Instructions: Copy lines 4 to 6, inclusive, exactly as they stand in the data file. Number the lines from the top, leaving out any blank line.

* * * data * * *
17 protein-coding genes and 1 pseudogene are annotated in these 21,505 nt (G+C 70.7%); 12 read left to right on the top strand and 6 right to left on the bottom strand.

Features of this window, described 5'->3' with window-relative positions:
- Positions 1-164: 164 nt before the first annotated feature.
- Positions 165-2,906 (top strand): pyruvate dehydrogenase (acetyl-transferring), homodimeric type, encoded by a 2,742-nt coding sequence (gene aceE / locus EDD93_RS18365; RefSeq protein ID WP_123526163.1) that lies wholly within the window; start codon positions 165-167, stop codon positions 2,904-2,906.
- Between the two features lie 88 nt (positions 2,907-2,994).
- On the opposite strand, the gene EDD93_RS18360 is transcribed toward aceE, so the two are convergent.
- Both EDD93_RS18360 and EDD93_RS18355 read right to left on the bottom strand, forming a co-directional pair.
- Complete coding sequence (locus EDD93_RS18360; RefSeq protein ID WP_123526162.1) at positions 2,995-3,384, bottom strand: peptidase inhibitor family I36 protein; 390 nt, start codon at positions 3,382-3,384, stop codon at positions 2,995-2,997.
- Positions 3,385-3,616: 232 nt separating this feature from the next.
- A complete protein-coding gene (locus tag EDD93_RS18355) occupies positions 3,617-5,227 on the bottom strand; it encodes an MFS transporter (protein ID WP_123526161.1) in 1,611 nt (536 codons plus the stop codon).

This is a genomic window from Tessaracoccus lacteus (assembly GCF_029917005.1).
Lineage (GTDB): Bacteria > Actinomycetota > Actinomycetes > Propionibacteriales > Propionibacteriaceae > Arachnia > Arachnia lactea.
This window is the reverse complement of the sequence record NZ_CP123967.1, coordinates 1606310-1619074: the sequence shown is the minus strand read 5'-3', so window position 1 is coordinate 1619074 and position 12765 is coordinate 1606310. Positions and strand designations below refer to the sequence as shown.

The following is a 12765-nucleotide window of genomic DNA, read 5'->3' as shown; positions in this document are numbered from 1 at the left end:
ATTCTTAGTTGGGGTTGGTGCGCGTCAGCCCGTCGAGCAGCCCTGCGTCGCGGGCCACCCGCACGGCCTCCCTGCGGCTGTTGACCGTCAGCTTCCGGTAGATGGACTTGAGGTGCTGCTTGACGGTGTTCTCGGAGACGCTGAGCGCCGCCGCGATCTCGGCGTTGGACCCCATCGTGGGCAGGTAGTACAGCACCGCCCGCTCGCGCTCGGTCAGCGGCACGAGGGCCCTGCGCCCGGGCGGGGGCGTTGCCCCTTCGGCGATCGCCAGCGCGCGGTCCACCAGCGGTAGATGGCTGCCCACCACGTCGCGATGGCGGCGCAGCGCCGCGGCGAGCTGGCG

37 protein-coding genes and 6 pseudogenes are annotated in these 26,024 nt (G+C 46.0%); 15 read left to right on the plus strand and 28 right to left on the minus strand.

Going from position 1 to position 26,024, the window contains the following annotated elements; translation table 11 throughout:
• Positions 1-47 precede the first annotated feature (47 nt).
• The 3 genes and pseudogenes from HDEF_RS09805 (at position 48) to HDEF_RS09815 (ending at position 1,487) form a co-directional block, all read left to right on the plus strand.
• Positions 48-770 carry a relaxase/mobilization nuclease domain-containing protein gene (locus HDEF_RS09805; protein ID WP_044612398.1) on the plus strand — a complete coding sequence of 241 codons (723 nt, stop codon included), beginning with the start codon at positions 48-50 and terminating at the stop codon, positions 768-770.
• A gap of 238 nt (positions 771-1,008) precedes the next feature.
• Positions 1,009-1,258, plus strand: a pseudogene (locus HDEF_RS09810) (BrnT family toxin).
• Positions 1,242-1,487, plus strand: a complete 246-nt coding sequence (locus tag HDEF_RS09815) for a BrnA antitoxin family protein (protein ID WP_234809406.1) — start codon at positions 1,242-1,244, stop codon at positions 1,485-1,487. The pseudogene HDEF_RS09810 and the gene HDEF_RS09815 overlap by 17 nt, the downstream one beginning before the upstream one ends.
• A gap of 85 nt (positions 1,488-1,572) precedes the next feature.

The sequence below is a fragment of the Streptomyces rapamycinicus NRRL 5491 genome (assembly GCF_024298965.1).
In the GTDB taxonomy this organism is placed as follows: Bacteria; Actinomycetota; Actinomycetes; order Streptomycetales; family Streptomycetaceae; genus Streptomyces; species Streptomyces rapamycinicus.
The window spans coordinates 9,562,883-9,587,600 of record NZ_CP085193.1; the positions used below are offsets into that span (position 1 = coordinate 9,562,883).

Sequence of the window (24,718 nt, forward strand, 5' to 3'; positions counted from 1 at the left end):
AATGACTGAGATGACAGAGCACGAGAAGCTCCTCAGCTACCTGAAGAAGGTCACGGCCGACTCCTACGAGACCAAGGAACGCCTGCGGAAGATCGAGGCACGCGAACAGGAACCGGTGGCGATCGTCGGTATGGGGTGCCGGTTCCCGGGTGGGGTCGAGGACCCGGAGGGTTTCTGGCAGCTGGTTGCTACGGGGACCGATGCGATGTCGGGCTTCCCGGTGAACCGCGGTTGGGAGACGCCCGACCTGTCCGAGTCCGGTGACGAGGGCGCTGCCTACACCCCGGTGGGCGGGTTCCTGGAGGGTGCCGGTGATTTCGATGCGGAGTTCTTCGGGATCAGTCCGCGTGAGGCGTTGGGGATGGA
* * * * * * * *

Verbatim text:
- Positions 165-2,906 (top strand): pyruvate dehydrogenase (acetyl-transferring), homodimeric type, encoded by a 2,742-nt coding sequence (gene aceE / locus EDD93_RS18365; RefSeq protein ID WP_123526163.1) that lies wholly within the window; start codon positions 165-167, stop codon positions 2,904-2,906.
- Between the two features lie 88 nt (positions 2,907-2,994).
- On the opposite strand, the gene EDD93_RS18360 is transcribed toward aceE, so the two are convergent.